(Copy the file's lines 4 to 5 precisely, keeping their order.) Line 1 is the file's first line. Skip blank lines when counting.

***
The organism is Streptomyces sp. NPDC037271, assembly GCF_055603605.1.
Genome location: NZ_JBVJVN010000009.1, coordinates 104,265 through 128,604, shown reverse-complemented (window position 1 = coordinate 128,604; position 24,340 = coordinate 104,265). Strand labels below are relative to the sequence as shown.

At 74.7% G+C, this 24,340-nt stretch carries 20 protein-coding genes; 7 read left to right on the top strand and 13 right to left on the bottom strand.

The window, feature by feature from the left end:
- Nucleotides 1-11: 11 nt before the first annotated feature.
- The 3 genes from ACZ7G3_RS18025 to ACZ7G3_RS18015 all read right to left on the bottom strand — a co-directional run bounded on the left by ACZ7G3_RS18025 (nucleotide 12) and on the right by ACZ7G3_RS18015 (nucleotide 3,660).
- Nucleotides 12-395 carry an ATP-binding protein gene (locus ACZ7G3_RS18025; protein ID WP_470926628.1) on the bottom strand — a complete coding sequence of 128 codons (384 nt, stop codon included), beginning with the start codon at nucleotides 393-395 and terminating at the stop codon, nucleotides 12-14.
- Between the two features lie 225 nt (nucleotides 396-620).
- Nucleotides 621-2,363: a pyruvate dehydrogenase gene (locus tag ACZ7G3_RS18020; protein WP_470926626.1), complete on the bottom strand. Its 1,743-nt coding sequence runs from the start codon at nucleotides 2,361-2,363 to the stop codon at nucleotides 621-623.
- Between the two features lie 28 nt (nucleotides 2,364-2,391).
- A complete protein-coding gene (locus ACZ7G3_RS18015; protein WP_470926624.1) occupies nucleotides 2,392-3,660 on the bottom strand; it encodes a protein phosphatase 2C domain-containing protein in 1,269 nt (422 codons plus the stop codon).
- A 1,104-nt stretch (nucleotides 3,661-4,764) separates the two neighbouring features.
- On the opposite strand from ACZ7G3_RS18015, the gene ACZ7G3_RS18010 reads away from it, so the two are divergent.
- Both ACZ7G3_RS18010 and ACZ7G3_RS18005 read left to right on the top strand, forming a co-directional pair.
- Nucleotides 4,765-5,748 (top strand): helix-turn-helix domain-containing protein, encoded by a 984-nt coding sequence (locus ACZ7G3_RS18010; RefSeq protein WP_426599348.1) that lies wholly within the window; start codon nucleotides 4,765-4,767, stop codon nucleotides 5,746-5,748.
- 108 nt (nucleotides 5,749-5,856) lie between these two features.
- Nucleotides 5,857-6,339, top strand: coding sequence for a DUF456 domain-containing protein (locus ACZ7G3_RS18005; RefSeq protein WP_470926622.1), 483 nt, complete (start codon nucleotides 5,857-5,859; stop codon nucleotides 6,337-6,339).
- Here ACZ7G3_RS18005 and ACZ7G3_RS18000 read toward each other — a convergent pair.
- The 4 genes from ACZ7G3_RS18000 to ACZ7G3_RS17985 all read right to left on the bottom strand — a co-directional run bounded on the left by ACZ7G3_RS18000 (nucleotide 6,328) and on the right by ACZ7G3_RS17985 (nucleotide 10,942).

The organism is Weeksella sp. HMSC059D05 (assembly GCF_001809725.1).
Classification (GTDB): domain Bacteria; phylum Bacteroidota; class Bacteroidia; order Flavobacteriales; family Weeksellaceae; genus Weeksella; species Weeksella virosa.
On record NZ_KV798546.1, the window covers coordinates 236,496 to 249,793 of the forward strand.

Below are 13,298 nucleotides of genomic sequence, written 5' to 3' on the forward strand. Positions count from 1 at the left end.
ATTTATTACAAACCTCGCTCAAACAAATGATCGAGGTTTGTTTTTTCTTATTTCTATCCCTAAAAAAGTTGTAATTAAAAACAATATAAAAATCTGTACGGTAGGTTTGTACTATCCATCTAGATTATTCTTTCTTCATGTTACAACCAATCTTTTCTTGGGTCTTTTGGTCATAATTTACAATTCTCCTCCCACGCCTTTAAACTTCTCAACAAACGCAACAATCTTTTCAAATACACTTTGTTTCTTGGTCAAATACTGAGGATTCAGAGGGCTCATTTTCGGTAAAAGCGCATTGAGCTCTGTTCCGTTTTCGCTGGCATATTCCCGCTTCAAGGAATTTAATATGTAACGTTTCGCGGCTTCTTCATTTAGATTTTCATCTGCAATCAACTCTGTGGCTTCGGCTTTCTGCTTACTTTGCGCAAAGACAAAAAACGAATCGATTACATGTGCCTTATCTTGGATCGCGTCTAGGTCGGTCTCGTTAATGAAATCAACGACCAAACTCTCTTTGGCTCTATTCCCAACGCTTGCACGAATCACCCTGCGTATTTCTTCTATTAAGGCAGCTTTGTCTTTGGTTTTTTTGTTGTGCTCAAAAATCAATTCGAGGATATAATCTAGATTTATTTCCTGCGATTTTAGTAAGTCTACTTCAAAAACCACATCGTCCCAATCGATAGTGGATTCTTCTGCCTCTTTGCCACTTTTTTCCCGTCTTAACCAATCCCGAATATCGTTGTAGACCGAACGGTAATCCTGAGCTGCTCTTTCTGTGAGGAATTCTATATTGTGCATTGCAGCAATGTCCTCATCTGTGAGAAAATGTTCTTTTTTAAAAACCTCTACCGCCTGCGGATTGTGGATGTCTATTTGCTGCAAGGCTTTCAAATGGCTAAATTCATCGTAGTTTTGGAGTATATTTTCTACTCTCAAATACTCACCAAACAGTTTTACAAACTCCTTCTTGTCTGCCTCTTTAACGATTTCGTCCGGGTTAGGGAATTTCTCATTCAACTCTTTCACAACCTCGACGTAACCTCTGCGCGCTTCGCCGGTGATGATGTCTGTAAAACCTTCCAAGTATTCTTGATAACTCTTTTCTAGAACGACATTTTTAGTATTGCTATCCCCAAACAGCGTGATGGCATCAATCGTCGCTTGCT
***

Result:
The window, feature by feature from the left end:
- Nucleotides 1-11: 11 nt before the first annotated feature.